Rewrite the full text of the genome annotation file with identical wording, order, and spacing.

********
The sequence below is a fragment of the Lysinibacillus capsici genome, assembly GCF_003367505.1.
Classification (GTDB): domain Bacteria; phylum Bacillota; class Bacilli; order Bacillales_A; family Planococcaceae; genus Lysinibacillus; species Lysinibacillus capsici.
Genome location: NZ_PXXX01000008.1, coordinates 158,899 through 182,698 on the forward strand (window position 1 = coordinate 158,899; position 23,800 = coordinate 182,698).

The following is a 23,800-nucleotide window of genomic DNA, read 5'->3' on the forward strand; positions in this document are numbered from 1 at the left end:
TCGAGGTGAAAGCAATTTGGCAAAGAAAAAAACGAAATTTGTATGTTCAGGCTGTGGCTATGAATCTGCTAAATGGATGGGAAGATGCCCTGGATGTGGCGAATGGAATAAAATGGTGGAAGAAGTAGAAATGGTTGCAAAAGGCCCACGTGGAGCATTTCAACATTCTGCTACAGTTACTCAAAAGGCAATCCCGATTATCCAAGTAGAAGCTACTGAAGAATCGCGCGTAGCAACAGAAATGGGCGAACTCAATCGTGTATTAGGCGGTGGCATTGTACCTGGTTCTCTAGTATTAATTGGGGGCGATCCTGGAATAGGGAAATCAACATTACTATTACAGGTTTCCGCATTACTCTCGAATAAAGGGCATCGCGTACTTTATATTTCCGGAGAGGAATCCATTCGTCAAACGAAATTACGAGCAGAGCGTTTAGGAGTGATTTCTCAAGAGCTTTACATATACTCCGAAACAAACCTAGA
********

The sequence below is a fragment of the Lysinibacillus capsici genome, assembly GCF_003367505.1.
Classification (GTDB): domain Bacteria; phylum Bacillota; class Bacilli; order Bacillales_A; family Planococcaceae; genus Lysinibacillus; species Lysinibacillus capsici.
Genome location: NZ_PXXX01000008.1, coordinates 158,899 through 182,698 on the forward strand (window position 1 = coordinate 158,899; position 23,800 = coordinate 182,698).

The following is a 23,800-nucleotide window of genomic DNA, read 5'->3' on the forward strand; positions in this document are numbered from 1 at the left end:
TCGAGGTGAAAGCAATTTGGCAAAGAAAAAAACGAAATTTGTATGTTCAGGCTGTGGCTATGAATCTGCTAAATGGATGGGAAGATGCCCTGGATGTGGCGAATGGAATAAAATGGTGGAAGAAGTAGAAATGGTTGCAAAAGGCCCACGTGGAGCATTTCAACATTCTGCTACAGTTACTCAAAAGGCAATCCCGATTATCCAAGTAGAAGCTACTGAAGAATCGCGCGTAGCAACAGAAATGGGCGAACTCAATCGTGTATTAGGCGGTGGCATTGTACCTGGTTCTCTAGTATTAATTGGGGGCGATCCTGGAATAGGGAAATCAACATTACTATTACAGGTTTCCGCATTACTCTCGAATAAAGGGCATCGCGTACTTTATATTTCCGGAGAGGAATCCATTCGTCAAACGAAATTACGAGCAGAGCGTTTAGGAGTGATTTCTCAAGAGCTTTACATATACTCCGAAACAAACCTAGA